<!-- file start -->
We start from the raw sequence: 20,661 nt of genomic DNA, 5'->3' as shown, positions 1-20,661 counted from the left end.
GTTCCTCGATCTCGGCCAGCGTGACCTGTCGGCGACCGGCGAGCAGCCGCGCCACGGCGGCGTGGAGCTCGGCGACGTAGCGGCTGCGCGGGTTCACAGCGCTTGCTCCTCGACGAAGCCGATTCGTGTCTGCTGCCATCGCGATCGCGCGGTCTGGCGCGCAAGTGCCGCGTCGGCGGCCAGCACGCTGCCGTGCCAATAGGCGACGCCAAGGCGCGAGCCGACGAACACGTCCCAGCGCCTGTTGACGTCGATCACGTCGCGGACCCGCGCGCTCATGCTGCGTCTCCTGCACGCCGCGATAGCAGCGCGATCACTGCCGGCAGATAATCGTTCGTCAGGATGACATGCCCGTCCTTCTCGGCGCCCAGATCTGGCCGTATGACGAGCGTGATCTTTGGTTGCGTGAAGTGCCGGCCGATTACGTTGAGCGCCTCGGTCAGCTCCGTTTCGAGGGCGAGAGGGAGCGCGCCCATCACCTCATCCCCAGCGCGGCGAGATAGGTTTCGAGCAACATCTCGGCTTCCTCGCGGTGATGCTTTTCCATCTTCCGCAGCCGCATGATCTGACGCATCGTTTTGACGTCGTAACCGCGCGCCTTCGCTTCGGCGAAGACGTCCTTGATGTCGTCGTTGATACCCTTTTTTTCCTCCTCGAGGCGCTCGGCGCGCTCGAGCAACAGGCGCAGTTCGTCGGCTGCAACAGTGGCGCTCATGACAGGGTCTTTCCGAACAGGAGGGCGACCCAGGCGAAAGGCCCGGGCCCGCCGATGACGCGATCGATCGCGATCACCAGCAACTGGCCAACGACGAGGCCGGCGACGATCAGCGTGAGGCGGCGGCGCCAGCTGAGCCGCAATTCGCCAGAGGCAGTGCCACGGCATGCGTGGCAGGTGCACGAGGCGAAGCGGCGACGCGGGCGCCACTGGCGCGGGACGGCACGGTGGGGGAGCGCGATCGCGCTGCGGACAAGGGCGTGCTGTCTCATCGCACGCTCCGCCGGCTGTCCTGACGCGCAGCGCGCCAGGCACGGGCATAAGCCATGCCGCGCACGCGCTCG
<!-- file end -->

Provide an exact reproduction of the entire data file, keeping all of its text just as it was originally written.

We start from the raw sequence: 20,661 nt of genomic DNA, 5'->3' as shown, positions 1-20,661 counted from the left end.
GTTCCTCGATCTCGGCCAGCGTGACCTGTCGGCGACCGGCGAGCAGCCGCGCCACGGCGGCGTGGAGCTCGGCGACGTAGCGGCTGCGCGGGTTCACAGCGCTTGCTCCTCGACGAAGCCGATTCGTGTCTGCTGCCATCGCGATCGCGCGGTCTGGCGCGCAAGTGCCGCGTCGGCGGCCAGCACGCTGCCGTGCCAATAGGCGACGCCAAGGCGCGAGCCGACGAACACGTCCCAGCGCCTGTTGACGTCGATCACGTCGCGGACCCGCGCGCTCATGCTGCGTCTCCTGCACGCCGCGATAGCAGCGCGATCACTGCCGGCAGATAATCGTTCGTCAGGATGACATGCCCGTCCTTCTCGGCGCCCAGATCTGGCCGTATGACGAGCGTGATCTTTGGTTGCGTGAAGTGCCGGCCGATTACGTTGAGCGCCTCGGTCAGCTCCGTTTCGAGGGCGAGAGGGAGCGCGCCCATCACCTCATCCCCAGCGCGGCGAGATAGGTTTCGAGCAACATCTCGGCTTCCTCGCGGTGATGCTTTTCCATCTTCCGCAGCCGCATGATCTGACGCATCGTTTTGACGTCGTAACCGCGCGCCTTCGCTTCGGCGAAGACGTCCTTGATGTCGTCGTTGATACCCTTTTTTTCCTCCTCGAGGCGCTCGGCGCGCTCGAGCAACAGGCGCAGTTCGTCGGCTGCAACAGTGGCGCTCATGACAGGGTCTTTCCGAACAGGAGGGCGACCCAGGCGAAAGGCCCGGGCCCGCCGATGACGCGATCGATCGCGATCACCAGCAACTGGCCAACGACGAGGCCGGCGACGATCAGCGTGAGGCGGCGGCGCCAGCTGAGCCGCAATTCGCCAGAGGCAGTGCCACGGCATGCGTGGCAGGTGCACGAGGCGAAGCGGCGACGCGGGCGCCACTGGCGCGGGACGGCACGGTGGGGGAGCGCGATCGCGCTGCGGACAAGGGCGTGCTGTCTCATCGCACGCTCCGCCGGCTGTCCTGACGCGCAGCGCGCCAGGCACGGGCATAAGCCATGCCGCGCACGCGCTCG